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Bush Using Drugs to Control Depression, Erratic Behavior
By TERESA HAMPTON
Capitol Hill Blue Jul 28, 2004
President George W. Bush is taking powerful anti-depressant drugs to control his erratic behavior, depression and paranoia, Capitol Hill Blue has learned.
The prescription drugs, administered by Col. Richard J. Tubb, the White House physician, can impair the President’s mental faculties and decrease both his physical capabilities and his ability to respond to a crisis, administration aides admit privately.
“It’s a double-edged sword,” says one aide. “We can’t have him flying off the handle at the slightest provocation but we also need a President who is alert mentally.”
Angry Bush walked away from reporter's questions. Tubb prescribed the anti-depressants after a clearly-upset Bush stormed off stage on July 8, refusing to answer reporters' questions about his relationship with indicted Enron executive Kenneth J. Lay.
“Keep those motherfuckers away from me,” he screamed at an aide backstage. “If you can’t, I’ll find someone who can.”
Bush’s mental stability has become the topic of Washington whispers in recent months. Capitol Hill Blue first reported on June 4 about increasing concern among White House aides over the President’s wide mood swings and obscene outbursts.
Although GOP loyalists dismissed the reports an anti-Bush propaganda, the reports were later confirmed by prominent George Washington University psychiatrist Dr. Justin Frank in his book Bush on the Couch: Inside the Mind of the President. Dr. Frank diagnosed the President as a “paranoid meglomaniac” and “untreated alcoholic” whose “lifelong streak of sadism, ranging from childhood pranks (using firecrackers to explode frogs) to insulting journalists, gloating over state executions and pumping his hand gleefully before the bombing of Baghdad” showcase Bush’s instabilities.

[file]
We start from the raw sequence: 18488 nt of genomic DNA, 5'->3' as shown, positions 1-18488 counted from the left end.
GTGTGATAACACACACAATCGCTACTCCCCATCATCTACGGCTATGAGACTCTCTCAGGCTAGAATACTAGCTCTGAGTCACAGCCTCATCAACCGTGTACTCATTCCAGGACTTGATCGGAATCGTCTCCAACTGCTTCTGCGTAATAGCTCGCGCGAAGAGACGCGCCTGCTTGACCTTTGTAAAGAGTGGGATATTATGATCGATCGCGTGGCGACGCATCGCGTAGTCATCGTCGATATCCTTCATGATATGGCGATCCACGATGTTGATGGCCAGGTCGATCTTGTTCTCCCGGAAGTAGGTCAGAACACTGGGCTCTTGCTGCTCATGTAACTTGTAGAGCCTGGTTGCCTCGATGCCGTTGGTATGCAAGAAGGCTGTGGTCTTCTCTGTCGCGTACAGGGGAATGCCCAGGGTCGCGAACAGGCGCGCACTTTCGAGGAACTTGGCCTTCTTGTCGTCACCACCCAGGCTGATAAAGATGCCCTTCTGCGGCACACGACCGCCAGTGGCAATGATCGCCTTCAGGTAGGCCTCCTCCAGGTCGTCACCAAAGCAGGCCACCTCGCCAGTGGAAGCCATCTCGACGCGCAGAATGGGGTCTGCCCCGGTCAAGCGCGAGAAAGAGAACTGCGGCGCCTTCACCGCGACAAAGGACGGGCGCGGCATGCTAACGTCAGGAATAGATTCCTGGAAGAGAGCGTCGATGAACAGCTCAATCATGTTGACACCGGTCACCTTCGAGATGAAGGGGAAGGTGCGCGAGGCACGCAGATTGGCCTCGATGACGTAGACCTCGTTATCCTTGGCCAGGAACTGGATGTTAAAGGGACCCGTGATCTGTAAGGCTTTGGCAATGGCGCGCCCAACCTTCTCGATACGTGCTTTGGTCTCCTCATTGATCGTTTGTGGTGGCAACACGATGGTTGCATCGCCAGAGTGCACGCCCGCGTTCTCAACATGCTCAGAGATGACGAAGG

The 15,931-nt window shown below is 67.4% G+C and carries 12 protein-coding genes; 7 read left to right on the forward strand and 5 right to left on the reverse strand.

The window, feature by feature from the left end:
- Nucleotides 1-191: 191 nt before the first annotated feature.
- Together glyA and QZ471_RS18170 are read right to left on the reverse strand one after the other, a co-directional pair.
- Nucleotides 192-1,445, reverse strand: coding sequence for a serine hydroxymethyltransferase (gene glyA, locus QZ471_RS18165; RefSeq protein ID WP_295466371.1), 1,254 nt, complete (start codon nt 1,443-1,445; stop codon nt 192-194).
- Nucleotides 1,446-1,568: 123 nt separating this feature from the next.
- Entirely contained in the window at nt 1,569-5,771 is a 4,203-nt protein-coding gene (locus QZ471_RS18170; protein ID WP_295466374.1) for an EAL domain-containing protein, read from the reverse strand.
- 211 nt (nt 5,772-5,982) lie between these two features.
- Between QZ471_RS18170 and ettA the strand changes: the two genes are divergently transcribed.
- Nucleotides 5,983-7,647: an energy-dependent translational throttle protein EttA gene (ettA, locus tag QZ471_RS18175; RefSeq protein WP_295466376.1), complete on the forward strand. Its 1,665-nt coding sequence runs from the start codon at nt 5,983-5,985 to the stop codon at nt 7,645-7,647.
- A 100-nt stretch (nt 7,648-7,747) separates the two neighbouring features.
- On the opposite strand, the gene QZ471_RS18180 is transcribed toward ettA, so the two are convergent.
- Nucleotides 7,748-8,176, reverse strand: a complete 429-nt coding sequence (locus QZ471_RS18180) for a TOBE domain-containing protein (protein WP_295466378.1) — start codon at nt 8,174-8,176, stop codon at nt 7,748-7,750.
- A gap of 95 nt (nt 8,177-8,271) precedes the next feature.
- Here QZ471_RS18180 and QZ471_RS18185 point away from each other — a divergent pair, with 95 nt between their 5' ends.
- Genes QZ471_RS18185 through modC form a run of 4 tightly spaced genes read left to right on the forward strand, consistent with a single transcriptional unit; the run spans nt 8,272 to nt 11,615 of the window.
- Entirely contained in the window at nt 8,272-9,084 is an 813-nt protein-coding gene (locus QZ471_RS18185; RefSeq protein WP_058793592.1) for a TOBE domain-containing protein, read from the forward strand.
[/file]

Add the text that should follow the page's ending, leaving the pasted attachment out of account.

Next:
“I was really very unsettled by him and I started watching everything he did and reading what he wrote and watching him on videotape. I felt he was disturbed,” Dr. Frank said. “He fits the profile of a former drinker whose alcoholism has been arrested but not treated.”
Dr. Frank’s conclusions have been praised by other prominent psychiatrists, including Dr. James Grotstein, Professor at UCLA Medical Center, and Dr. Irvin Yalom, MD, Professor Emeritus at Stanford University Medical School.
The doctors also worry about the wisdom of giving powerful anti-depressant drugs to a person with a history of chemical dependency. Bush is an admitted alcoholic, although he never sought treatment in a formal program, and stories about his cocaine use as a younger man haunted his campaigns for Texas governor and his first campaign for President.
“President Bush is an untreated alcoholic with paranoid and megalomaniac tendencies,” Dr. Frank adds.
The White House did not return phone calls seeking comment on this article.